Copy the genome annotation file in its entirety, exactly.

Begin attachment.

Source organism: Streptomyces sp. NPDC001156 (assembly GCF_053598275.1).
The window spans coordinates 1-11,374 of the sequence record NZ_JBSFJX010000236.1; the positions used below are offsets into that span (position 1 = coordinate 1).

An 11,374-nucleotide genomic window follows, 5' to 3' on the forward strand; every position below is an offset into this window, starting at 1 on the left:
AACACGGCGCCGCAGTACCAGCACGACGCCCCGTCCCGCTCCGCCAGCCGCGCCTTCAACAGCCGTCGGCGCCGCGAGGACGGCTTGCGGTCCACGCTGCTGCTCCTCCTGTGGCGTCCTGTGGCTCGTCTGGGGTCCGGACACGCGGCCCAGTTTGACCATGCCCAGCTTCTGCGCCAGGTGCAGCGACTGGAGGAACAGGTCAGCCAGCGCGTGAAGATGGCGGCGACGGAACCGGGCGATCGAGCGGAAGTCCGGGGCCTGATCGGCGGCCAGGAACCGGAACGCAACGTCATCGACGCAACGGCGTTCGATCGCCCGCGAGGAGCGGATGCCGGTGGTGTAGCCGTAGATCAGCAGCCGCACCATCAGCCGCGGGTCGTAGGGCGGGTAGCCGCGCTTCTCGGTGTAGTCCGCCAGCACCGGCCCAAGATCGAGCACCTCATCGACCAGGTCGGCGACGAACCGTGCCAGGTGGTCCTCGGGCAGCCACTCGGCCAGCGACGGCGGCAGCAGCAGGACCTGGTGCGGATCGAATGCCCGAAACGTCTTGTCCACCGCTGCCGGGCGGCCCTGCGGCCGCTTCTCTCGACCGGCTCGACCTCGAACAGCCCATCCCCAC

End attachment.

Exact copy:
Source organism: Streptomyces sp. NPDC001156 (assembly GCF_053598275.1).
The window spans coordinates 1-11,374 of the sequence record NZ_JBSFJX010000236.1; the positions used below are offsets into that span (position 1 = coordinate 1).

An 11,374-nucleotide genomic window follows, 5' to 3' on the forward strand; every position below is an offset into this window, starting at 1 on the left:
AACACGGCGCCGCAGTACCAGCACGACGCCCCGTCCCGCTCCGCCAGCCGCGCCTTCAACAGCCGTCGGCGCCGCGAGGACGGCTTGCGGTCCACGCTGCTGCTCCTCCTGTGGCGTCCTGTGGCTCGTCTGGGGTCCGGACACGCGGCCCAGTTTGACCATGCCCAGCTTCTGCGCCAGGTGCAGCGACTGGAGGAACAGGTCAGCCAGCGCGTGAAGATGGCGGCGACGGAACCGGGCGATCGAGCGGAAGTCCGGGGCCTGATCGGCGGCCAGGAACCGGAACGCAACGTCATCGACGCAACGGCGTTCGATCGCCCGCGAGGAGCGGATGCCGGTGGTGTAGCCGTAGATCAGCAGCCGCACCATCAGCCGCGGGTCGTAGGGCGGGTAGCCGCGCTTCTCGGTGTAGTCCGCCAGCACCGGCCCAAGATCGAGCACCTCATCGACCAGGTCGGCGACGAACCGTGCCAGGTGGTCCTCGGGCAGCCACTCGGCCAGCGACGGCGGCAGCAGCAGGACCTGGTGCGGATCGAATGCCCGAAACGTCTTGTCCACCGCTGCCGGGCGGCCCTGCGGCCGCTTCTCTCGACCGGCTCGACCTCGAACAGCCCATCCCCAC